The advent of molecular diagnostics has enabled the detection of viral coinfections with high sensitivity, but research into the clinical significance of these findings has been conflicting.29 In the largest prospective analysis to date of 2,322 children hospitalized with RSV infection, viral coinfections were identified in 43% of patients using molecular diagnostic techniques.30 Approximately 25% had rhinovirus, 15% had adenovirus, and 1% had influenza virus.30 Overall, respiratory viral coinfections were not associated with disease severity. However, both RSV-adenovirus and RSV-influenza virus coinfections were associated with increased odds of life-threatening disease compared to RSV infection alone. These results merit further investigation.
Association with Childhood Wheezing and Asthma
Severe RSV infection in infancy has long been associated with the development of reactive airway disease and childhood asthma, but establishing a causal relationship has been elusive. A prospective analysis of 47 infants hospitalized with RSV found that the number of children with physician-diagnosed asthma was significantly higher in patients with prior RSV LRTI (23% vs 1%, P < .001) compared to age-matched controls.31 This cohort was subsequently observed until age 18 years, and patients with prior RSV LRTI still had increased prevalence of asthma (39% vs 9%, P < .001) into young adulthood.32 Stein et al.33 similarly found that infant RSV LRTI was associated with significantly increased risk of recurrent wheezing at age 6 years in a prospective analysis of 1,246 children enrolled in the Tucson Children's Respiratory Study. The risk, however, markedly decreased with age and was no longer significant by age 13 years. Further solidifying the relationship between infant RSV LRTI and childhood asthma, Carroll et al.34 performed a population-based retrospective analysis of 90,341 children enrolled in the Tennessee state Medicaid program. They found a dose-response relationship between the severity of infant bronchiolitis and the increased odds of both development of early childhood asthma and asthma severity.
Although these studies and others have demonstrated a clear epidemiologic relationship between early RSV LRTI and the development of childhood asthma, they have not established causation or a mechanism of action. Thus, it is possible that severe RSV disease is only a predictor of the true risk factor for asthma development, rather than being its actual cause. To test this hypothesis, Chawes et al.35 measured airway hyperresponsiveness in neonates who had not been infected with RSV and correlated it with the subsequent development of severe bronchiolitis. Using methacholine challenge and raised-volume rapid thoracoabdominal compression technique, they found that airway hyperresponsiveness preceded and was a predictor of severe bronchiolitis. These findings implied that a genetic and/or environmental predisposition to airway hyperreactivity may be a shared risk factor for the development of both severe RSV LRTI and childhood asthma. Supporting this conclusion, a randomized, single-blinded, placebo-controlled trial evaluating the administration of palivizumab to premature infants (33 to 35 weeks gestational age) found that, upon long-term follow-up through age 6 years, RSV prevention ultimately failed to impact asthma diagnoses or lung function.36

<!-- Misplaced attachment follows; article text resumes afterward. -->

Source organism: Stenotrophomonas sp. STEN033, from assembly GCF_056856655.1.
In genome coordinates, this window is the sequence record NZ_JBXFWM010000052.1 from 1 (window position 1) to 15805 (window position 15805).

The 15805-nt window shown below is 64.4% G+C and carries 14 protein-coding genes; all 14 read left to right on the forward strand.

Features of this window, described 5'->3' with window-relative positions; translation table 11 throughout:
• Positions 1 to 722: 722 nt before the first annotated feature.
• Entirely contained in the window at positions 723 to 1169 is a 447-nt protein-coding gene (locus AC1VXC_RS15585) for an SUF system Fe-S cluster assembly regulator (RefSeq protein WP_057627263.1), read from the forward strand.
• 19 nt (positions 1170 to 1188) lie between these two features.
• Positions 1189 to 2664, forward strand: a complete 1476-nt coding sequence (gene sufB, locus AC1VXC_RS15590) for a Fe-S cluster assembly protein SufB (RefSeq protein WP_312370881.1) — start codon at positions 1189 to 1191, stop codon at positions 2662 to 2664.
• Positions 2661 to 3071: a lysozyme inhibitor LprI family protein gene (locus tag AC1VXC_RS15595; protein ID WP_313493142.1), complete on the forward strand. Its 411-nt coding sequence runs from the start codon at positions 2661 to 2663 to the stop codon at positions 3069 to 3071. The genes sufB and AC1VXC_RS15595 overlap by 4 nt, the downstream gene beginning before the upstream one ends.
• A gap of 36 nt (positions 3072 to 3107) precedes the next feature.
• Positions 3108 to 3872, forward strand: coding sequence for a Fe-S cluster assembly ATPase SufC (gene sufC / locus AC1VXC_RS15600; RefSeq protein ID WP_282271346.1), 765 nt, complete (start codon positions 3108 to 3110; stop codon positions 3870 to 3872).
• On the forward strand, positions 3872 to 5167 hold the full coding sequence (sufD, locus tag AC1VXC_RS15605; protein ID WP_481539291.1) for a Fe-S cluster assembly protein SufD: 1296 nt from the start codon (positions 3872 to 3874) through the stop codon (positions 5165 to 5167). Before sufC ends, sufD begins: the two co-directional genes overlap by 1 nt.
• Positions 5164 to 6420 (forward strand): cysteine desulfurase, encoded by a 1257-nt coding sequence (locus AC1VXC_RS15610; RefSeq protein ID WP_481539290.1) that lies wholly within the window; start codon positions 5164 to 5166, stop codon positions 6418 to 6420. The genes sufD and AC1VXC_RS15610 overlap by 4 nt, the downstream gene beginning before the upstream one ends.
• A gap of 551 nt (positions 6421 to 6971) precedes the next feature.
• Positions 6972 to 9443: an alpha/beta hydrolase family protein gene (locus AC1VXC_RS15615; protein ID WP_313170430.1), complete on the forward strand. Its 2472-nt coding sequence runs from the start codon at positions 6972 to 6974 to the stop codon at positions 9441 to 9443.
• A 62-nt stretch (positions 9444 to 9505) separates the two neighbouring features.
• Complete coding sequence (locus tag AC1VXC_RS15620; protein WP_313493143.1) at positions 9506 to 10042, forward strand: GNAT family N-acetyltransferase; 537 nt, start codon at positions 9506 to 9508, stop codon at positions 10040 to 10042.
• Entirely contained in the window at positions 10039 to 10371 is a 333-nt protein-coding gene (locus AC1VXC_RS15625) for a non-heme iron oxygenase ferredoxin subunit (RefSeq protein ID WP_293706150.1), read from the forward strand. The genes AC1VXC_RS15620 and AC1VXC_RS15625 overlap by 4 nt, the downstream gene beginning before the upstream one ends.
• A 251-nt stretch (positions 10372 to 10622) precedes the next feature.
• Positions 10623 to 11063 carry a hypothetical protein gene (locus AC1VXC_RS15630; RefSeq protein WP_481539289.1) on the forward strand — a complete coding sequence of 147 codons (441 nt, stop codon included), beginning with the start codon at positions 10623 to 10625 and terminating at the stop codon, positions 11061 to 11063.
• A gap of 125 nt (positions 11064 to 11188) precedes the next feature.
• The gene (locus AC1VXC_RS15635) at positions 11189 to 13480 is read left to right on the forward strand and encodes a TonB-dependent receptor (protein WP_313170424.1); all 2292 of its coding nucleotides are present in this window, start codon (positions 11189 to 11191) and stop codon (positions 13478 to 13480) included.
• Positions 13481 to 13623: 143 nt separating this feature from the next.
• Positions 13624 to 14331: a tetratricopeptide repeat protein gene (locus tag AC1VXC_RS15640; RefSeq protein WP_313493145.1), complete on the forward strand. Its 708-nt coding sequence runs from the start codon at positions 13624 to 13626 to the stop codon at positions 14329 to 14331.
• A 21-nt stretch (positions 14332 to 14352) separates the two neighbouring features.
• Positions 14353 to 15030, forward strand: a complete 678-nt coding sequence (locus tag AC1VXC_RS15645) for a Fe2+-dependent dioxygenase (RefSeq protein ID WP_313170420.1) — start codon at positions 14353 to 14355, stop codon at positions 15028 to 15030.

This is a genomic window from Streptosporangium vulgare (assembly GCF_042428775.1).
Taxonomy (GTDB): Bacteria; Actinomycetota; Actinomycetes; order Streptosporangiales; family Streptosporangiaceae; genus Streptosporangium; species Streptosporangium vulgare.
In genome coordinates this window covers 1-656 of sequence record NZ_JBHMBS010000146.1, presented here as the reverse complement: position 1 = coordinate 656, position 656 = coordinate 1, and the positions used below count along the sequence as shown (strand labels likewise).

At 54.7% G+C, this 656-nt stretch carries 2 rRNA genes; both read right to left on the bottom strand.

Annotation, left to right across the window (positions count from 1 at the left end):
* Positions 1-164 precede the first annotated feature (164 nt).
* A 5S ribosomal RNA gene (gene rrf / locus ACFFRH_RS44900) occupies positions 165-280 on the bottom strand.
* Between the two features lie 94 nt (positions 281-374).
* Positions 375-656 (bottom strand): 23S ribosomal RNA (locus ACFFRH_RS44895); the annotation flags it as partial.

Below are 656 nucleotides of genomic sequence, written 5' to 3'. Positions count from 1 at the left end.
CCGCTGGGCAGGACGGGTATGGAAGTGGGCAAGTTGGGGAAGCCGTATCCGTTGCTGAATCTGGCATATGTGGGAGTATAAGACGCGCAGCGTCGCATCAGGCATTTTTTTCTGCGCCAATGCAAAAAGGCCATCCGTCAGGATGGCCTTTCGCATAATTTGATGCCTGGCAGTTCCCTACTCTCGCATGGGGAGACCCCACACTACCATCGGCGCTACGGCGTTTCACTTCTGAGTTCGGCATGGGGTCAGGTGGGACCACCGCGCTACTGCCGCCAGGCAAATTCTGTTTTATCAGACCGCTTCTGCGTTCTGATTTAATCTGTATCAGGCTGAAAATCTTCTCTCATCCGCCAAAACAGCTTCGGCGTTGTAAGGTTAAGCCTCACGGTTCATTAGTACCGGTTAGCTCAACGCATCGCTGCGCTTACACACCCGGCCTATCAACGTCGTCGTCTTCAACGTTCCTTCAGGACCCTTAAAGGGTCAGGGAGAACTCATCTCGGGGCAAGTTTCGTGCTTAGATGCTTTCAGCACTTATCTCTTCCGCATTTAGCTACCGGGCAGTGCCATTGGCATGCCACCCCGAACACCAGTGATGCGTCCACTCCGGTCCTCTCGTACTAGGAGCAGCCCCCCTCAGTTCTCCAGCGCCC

In summary, although a clear relationship exists between infant RSV LRTI and the development of childhood asthma, causation has not been established and this remains an area of active research.
Although RSV causes substantial disease burden, a spectrum of upper and lower respiratory tract manifestations, high direct and indirect costs, and significant global childhood mortality, an effective vaccine is not yet available. Although most RSV infections occur in toddlers and young children, disease severity disproportionately affects infants and neonates who are more likely to require hospitalization, ICU admission, and mechanical ventilation. Further research is needed to improve prophylactic strategies to prevent progression to severe RSV disease in these vulnerable populations.
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- Munywoki PK, Koech DC, Agoti CN, et al. Influence of age, severity of infection, and co-infection on the duration of respiratory syncytial virus (RSV) shedding. Epidemiol Infect. 2015;143:804–812. doi:. doi:10.1017/S0950268814001393 [CrossRef]